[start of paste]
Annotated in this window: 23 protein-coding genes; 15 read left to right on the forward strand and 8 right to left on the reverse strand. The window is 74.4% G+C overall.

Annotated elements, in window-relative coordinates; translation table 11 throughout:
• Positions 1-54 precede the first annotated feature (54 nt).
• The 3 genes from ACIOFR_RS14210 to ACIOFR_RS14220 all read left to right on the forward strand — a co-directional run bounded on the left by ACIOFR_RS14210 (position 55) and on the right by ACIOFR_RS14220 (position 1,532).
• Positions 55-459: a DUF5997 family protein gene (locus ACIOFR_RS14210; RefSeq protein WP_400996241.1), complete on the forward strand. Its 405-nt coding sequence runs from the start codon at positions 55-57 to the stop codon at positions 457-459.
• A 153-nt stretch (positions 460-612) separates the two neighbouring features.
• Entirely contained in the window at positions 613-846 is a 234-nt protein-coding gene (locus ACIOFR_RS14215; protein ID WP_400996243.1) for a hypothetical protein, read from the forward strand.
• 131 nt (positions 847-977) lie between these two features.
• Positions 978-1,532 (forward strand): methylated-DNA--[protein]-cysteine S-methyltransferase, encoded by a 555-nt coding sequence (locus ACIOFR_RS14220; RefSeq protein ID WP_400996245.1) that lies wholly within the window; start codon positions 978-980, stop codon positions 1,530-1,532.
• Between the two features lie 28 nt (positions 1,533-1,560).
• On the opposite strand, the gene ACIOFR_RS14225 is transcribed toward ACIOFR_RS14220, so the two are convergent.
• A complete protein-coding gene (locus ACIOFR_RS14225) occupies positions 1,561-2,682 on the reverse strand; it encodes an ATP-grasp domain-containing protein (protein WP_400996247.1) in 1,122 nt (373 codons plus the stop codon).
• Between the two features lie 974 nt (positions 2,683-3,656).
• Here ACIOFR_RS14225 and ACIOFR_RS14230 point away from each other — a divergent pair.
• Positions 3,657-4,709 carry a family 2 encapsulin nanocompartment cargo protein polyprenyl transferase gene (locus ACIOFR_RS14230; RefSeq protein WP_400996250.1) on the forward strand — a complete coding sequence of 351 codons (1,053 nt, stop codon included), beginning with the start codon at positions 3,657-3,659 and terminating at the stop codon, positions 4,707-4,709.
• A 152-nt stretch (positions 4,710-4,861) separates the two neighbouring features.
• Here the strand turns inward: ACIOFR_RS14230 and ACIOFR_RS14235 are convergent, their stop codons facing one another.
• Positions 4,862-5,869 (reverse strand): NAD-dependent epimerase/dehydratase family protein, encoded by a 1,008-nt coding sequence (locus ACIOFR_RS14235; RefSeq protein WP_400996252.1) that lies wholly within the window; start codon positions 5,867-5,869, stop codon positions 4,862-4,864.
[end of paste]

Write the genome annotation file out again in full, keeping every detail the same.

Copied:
Annotated in this window: 23 protein-coding genes; 15 read left to right on the forward strand and 8 right to left on the reverse strand. The window is 74.4% G+C overall.

Annotated elements, in window-relative coordinates; translation table 11 throughout:
• Positions 1-54 precede the first annotated feature (54 nt).
• The 3 genes from ACIOFR_RS14210 to ACIOFR_RS14220 all read left to right on the forward strand — a co-directional run bounded on the left by ACIOFR_RS14210 (position 55) and on the right by ACIOFR_RS14220 (position 1,532).
• Positions 55-459: a DUF5997 family protein gene (locus ACIOFR_RS14210; RefSeq protein WP_400996241.1), complete on the forward strand. Its 405-nt coding sequence runs from the start codon at positions 55-57 to the stop codon at positions 457-459.
• A 153-nt stretch (positions 460-612) separates the two neighbouring features.
• Entirely contained in the window at positions 613-846 is a 234-nt protein-coding gene (locus ACIOFR_RS14215; protein ID WP_400996243.1) for a hypothetical protein, read from the forward strand.
• 131 nt (positions 847-977) lie between these two features.
• Positions 978-1,532 (forward strand): methylated-DNA--[protein]-cysteine S-methyltransferase, encoded by a 555-nt coding sequence (locus ACIOFR_RS14220; RefSeq protein ID WP_400996245.1) that lies wholly within the window; start codon positions 978-980, stop codon positions 1,530-1,532.
• Between the two features lie 28 nt (positions 1,533-1,560).
• On the opposite strand, the gene ACIOFR_RS14225 is transcribed toward ACIOFR_RS14220, so the two are convergent.
• A complete protein-coding gene (locus ACIOFR_RS14225) occupies positions 1,561-2,682 on the reverse strand; it encodes an ATP-grasp domain-containing protein (protein WP_400996247.1) in 1,122 nt (373 codons plus the stop codon).
• Between the two features lie 974 nt (positions 2,683-3,656).
• Here ACIOFR_RS14225 and ACIOFR_RS14230 point away from each other — a divergent pair.
• Positions 3,657-4,709 carry a family 2 encapsulin nanocompartment cargo protein polyprenyl transferase gene (locus ACIOFR_RS14230; RefSeq protein WP_400996250.1) on the forward strand — a complete coding sequence of 351 codons (1,053 nt, stop codon included), beginning with the start codon at positions 3,657-3,659 and terminating at the stop codon, positions 4,707-4,709.
• A 152-nt stretch (positions 4,710-4,861) separates the two neighbouring features.
• Here the strand turns inward: ACIOFR_RS14230 and ACIOFR_RS14235 are convergent, their stop codons facing one another.
• Positions 4,862-5,869 (reverse strand): NAD-dependent epimerase/dehydratase family protein, encoded by a 1,008-nt coding sequence (locus ACIOFR_RS14235; RefSeq protein WP_400996252.1) that lies wholly within the window; start codon positions 5,867-5,869, stop codon positions 4,862-4,864.